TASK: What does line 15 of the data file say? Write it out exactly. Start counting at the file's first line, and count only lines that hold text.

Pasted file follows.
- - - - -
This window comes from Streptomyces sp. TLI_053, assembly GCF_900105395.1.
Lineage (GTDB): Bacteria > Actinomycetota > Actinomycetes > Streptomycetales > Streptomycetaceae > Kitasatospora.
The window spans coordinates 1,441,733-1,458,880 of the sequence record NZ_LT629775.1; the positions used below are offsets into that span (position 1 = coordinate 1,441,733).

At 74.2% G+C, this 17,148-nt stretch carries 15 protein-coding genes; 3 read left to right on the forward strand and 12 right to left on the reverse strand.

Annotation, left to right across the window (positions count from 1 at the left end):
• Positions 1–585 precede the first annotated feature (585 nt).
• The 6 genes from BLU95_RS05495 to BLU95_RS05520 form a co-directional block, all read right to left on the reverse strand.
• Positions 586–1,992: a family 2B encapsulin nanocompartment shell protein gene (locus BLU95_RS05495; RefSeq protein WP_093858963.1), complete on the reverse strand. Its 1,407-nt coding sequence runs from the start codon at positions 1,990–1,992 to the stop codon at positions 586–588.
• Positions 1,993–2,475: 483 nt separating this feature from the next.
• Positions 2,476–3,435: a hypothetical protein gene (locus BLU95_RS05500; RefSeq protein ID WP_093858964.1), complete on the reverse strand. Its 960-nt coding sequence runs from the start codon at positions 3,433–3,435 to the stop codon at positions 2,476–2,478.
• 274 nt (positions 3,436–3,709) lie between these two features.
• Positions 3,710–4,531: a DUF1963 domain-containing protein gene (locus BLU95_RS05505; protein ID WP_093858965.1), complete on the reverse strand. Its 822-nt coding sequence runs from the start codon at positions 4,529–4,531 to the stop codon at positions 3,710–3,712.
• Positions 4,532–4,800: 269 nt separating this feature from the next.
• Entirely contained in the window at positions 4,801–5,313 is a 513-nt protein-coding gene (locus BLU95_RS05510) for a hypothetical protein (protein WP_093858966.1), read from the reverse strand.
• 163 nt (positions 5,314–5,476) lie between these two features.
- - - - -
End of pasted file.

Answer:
• 163 nt (positions 5,314–5,476) lie between these two features.